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Front Psychiatry. 2015 May 4;6:61. doi: 10.3389/fpsyt.2015.00061. eCollection 2015.

Serum testosterone levels and symptom-based depression subtypes in men.

Author information

1
Department of Psychiatry, Psychotherapy and Psychosomatics, Zurich University Hospital of Psychiatry , Zurich , Switzerland.
2
Department of Psychology, University of Zurich , Zurich , Switzerland ; Department of Psychology, University of Bern , Bern , Switzerland.
3
Department of Applied Psychology, Zurich University of Applied Sciences , Zurich , Switzerland.
4
Department of Psychiatry, Psychotherapy and Psychosomatics, Zurich University Hospital of Psychiatry , Zurich , Switzerland ; Collegium Helveticum, Swiss Federal Institute of Technology, University of Zurich , Zurich , Switzerland ; Laboratory of Neuroscience (LIM27), Institute of Psychiatry, University of São Paulo , São Paulo , Brazil.

Abstract

The main objective of this preliminary study was to further clarify the association between testosterone (T) levels and depression by investigating symptom-based depression subtypes in a sample of 64 men. The data were taken from the ZInEP epidemiology survey. Gonadal hormones of a melancholic (n  = 25) and an atypical (n = 14) depression subtype, derived from latent class analysis, were compared with those of healthy controls (n  = 18). Serum T was assayed using an enzyme-linked immunosorbent assay procedure. Analysis of variance, analysis of covariance, non-parametrical tests, and generalized linear regression models were performed to examine group differences. The atypical depressive subtype showed significantly lower T levels compared with the melancholic depressives. While accumulative evidence indicates that, beyond psychosocial characteristics, the melancholic and atypical depressive subtypes are also distinguishable by biological correlates, the current study expanded this knowledge to include gonadal hormones. Further longitudinal research is warranted to disclose causality by linking the multiple processes in pathogenesis of depression.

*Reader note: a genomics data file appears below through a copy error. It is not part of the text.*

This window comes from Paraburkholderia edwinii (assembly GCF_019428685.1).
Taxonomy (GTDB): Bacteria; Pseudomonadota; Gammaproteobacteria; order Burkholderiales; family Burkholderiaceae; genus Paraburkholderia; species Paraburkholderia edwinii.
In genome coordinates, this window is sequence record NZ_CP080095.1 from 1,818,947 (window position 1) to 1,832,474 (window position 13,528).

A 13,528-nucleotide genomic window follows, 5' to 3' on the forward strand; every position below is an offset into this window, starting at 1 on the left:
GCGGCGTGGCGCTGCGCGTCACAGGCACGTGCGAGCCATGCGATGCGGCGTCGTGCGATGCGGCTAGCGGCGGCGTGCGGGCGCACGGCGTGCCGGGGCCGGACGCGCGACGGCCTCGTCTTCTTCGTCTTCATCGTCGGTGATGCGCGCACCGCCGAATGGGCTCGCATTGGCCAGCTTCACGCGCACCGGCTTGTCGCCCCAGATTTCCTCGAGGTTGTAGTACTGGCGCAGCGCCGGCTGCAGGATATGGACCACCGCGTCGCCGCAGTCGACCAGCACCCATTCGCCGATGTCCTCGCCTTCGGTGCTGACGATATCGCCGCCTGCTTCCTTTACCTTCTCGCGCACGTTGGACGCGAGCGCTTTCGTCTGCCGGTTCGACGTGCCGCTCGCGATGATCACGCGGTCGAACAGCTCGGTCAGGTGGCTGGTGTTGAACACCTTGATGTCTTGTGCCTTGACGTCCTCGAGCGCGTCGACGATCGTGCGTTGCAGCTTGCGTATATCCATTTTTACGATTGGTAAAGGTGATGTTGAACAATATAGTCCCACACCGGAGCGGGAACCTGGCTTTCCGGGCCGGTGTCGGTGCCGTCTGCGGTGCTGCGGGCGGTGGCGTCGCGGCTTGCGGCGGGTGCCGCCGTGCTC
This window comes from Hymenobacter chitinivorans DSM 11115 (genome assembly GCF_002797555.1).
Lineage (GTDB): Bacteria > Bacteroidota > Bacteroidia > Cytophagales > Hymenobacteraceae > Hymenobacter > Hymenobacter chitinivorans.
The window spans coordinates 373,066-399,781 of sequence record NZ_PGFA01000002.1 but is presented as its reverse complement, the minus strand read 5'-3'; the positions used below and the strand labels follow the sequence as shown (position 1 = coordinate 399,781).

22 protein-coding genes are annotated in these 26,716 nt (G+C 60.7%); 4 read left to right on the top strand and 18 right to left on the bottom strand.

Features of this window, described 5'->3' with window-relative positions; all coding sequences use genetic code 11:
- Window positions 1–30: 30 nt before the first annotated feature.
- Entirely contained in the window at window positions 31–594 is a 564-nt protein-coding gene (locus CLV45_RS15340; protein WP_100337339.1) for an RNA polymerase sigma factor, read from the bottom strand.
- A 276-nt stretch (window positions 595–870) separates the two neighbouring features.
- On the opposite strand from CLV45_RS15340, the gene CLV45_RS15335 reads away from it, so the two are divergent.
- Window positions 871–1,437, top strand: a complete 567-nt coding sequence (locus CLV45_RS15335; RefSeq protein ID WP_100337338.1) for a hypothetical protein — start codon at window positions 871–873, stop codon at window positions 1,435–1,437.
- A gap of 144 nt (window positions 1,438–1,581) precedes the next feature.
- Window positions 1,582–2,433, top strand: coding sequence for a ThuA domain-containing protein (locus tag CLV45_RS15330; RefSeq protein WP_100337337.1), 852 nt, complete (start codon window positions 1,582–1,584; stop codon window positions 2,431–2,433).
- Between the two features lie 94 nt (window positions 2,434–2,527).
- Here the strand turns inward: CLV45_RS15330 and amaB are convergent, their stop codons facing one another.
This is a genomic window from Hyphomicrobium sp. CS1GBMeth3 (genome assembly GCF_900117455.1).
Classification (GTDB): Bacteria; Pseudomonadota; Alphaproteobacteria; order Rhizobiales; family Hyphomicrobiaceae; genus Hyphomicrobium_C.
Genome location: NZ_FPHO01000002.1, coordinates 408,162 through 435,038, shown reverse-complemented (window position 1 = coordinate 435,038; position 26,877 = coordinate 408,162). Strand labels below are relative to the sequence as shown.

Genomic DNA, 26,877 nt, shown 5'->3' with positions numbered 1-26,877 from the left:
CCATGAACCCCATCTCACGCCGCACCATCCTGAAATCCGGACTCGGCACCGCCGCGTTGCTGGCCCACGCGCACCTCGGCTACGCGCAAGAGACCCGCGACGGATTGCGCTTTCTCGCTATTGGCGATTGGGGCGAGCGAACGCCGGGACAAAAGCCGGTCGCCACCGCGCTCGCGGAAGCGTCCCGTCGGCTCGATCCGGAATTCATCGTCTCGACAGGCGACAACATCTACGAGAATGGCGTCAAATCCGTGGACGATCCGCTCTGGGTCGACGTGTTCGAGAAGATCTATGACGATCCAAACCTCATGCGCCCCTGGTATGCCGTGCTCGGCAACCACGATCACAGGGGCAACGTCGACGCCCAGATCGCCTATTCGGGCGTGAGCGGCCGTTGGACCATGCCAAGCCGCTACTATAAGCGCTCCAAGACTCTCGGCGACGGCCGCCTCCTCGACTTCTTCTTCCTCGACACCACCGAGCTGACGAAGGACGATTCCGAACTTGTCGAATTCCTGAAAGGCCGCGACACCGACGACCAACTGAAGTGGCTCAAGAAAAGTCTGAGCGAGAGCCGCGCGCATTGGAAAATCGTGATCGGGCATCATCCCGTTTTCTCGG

KEYWORDS:

cross-sectional study; depression; epidemiology; subtypes; testosterone

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